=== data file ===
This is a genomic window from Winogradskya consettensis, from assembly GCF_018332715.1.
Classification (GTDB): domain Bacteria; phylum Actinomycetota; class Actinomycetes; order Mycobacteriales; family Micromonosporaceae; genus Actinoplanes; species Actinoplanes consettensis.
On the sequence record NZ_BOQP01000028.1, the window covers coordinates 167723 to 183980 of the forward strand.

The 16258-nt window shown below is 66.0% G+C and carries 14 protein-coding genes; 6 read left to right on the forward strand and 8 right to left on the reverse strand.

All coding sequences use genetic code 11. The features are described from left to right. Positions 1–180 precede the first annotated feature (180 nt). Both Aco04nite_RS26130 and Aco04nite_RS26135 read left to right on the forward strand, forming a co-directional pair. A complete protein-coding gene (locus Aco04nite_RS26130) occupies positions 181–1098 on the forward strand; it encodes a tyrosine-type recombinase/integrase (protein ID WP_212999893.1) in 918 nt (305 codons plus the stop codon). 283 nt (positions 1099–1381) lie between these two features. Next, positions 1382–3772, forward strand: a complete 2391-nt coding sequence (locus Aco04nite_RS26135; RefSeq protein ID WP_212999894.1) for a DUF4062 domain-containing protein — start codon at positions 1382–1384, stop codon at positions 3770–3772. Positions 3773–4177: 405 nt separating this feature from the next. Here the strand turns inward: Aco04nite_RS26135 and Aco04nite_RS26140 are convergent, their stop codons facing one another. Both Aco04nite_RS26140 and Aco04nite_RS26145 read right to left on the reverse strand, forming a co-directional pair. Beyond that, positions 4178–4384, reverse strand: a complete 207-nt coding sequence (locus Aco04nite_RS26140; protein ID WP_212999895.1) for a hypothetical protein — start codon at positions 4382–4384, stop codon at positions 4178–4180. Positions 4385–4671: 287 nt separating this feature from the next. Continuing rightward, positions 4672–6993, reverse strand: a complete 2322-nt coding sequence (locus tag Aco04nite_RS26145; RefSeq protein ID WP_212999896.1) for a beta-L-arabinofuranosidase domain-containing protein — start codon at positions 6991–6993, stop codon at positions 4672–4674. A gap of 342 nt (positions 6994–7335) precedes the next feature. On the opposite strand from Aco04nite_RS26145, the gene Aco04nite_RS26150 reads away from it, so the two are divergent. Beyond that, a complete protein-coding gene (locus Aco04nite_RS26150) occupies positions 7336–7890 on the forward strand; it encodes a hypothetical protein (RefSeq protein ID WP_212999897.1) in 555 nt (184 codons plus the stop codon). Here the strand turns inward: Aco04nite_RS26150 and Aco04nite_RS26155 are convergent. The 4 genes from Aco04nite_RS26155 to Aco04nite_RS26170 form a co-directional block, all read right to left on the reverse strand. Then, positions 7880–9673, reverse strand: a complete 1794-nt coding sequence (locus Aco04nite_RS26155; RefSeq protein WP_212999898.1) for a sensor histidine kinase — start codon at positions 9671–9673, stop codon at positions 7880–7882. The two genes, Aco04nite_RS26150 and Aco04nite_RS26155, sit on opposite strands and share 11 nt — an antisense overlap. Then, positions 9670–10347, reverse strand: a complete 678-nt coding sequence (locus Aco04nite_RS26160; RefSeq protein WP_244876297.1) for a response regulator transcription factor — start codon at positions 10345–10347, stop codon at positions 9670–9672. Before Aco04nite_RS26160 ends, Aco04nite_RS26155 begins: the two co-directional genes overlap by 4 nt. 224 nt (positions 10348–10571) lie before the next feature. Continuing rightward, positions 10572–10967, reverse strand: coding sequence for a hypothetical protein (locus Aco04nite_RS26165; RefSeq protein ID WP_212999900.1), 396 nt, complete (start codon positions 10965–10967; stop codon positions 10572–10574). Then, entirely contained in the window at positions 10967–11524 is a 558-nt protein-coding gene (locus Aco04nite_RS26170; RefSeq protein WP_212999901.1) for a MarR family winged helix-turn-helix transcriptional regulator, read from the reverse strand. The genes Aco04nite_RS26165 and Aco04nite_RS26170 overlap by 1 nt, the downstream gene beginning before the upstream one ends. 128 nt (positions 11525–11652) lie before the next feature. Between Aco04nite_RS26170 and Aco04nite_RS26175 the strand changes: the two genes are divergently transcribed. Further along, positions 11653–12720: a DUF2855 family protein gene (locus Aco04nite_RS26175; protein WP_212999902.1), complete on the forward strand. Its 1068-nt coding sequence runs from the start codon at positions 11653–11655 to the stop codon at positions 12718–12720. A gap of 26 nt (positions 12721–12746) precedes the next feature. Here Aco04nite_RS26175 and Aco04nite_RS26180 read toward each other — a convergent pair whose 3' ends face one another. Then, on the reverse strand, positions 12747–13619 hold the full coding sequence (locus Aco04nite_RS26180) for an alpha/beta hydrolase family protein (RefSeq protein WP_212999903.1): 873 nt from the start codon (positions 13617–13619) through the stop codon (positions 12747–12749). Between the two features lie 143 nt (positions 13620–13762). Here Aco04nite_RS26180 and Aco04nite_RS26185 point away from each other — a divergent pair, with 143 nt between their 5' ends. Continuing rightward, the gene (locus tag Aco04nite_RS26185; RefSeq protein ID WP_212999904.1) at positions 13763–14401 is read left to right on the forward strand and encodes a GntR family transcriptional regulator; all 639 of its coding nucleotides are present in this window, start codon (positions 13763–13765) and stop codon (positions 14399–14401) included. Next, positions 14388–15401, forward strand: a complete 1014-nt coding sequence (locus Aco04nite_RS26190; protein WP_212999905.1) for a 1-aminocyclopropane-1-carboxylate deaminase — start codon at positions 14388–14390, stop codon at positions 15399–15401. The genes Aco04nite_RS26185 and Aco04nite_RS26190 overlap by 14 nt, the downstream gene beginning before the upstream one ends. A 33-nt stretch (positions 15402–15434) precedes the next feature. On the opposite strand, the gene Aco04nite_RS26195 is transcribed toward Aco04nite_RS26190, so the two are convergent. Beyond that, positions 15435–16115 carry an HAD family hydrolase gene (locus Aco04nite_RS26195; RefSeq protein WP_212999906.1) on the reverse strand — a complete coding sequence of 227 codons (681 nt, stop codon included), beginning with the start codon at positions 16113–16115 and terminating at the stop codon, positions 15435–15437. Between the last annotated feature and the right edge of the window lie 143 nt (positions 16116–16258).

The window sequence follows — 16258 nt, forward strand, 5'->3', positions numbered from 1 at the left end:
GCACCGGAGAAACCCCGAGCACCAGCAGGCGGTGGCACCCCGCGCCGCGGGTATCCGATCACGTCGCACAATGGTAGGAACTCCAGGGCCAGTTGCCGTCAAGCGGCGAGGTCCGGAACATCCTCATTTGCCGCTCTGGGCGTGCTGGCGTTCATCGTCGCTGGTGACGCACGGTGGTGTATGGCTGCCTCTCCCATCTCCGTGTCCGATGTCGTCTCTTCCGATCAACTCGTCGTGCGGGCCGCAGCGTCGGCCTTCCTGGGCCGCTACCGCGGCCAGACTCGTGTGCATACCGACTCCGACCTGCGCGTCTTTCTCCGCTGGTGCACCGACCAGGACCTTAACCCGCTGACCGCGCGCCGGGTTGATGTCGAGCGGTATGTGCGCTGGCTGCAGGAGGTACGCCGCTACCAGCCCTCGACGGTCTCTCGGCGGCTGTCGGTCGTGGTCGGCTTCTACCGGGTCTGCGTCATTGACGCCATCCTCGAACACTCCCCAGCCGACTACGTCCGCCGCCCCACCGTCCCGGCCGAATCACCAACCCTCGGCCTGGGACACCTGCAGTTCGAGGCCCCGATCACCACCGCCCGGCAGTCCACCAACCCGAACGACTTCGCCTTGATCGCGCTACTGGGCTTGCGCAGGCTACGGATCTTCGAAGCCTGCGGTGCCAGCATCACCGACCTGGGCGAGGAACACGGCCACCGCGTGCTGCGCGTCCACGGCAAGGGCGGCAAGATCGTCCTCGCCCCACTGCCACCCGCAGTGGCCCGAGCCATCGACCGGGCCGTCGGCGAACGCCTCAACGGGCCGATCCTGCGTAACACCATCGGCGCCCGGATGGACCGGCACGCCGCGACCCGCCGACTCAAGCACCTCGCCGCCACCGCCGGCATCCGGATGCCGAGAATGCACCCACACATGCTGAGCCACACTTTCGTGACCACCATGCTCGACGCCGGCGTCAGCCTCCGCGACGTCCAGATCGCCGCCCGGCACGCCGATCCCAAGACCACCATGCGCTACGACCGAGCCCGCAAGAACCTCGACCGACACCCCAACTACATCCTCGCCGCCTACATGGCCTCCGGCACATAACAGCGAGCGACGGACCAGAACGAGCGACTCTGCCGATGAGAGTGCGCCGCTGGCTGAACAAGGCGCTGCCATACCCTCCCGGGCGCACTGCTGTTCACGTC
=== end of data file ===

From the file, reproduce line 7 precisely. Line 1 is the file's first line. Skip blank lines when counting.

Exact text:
GCACCGGAGAAACCCCGAGCACCAGCAGGCGGTGGCACCCCGCGCCGCGGGTATCCGATCACGTCGCACAATGGTAGGAACTCCAGGGCCAGTTGCCGTCAAGCGGCGAGGTCCGGAACATCCTCATTTGCCGCTCTGGGCGTGCTGGCGTTCATCGTCGCTGGTGACGCACGGTGGTGTATGGCTGCCTCTCCCATCTCCGTGTCCGATGTCGTCTCTTCCGATCAACTCGTCGTGCGGGCCGCAGCGTCGGCCTTCCTGGGCCGCTACCGCGGCCAGACTCGTGTGCATACCGACTCCGACCTGCGCGTCTTTCTCCGCTGGTGCACCGACCAGGACCTTAACCCGCTGACCGCGCGCCGGGTTGATGTCGAGCGGTATGTGCGCTGGCTGCAGGAGGTACGCCGCTACCAGCCCTCGACGGTCTCTCGGCGGCTGTCGGTCGTGGTCGGCTTCTACCGGGTCTGCGTCATTGACGCCATCCTCGAACACTCCCCAGCCGACTACGTCCGCCGCCCCACCGTCCCGGCCGAATCACCAACCCTCGGCCTGGGACACCTGCAGTTCGAGGCCCCGATCACCACCGCCCGGCAGTCCACCAACCCGAACGACTTCGCCTTGATCGCGCTACTGGGCTTGCGCAGGCTACGGATCTTCGAAGCCTGCGGTGCCAGCATCACCGACCTGGGCGAGGAACACGGCCACCGCGTGCTGCGCGTCCACGGCAAGGGCGGCAAGATCGTCCTCGCCCCACTGCCACCCGCAGTGGCCCGAGCCATCGACCGGGCCGTCGGCGAACGCCTCAACGGGCCGATCCTGCGTAACACCATCGGCGCCCGGATGGACCGGCACGCCGCGACCCGCCGACTCAAGCACCTCGCCGCCACCGCCGGCATCCGGATGCCGAGAATGCACCCACACATGCTGAGCCACACTTTCGTGACCACCATGCTCGACGCCGGCGTCAGCCTCCGCGACGTCCAGATCGCCGCCCGGCACGCCGATCCCAAGACCACCATGCGCTACGACCGAGCCCGCAAGAACCTCGACCGACACCCCAACTACATCCTCGCCGCCTACATGGCCTCCGGCACATAACAGCGAGCGACGGACCAGAACGAGCGACTCTGCCGATGAGAGTGCGCCGCTGGCTGAACAAGGCGCTGCCATACCCTCCCGGGCGCACTGCTGTTCACGTC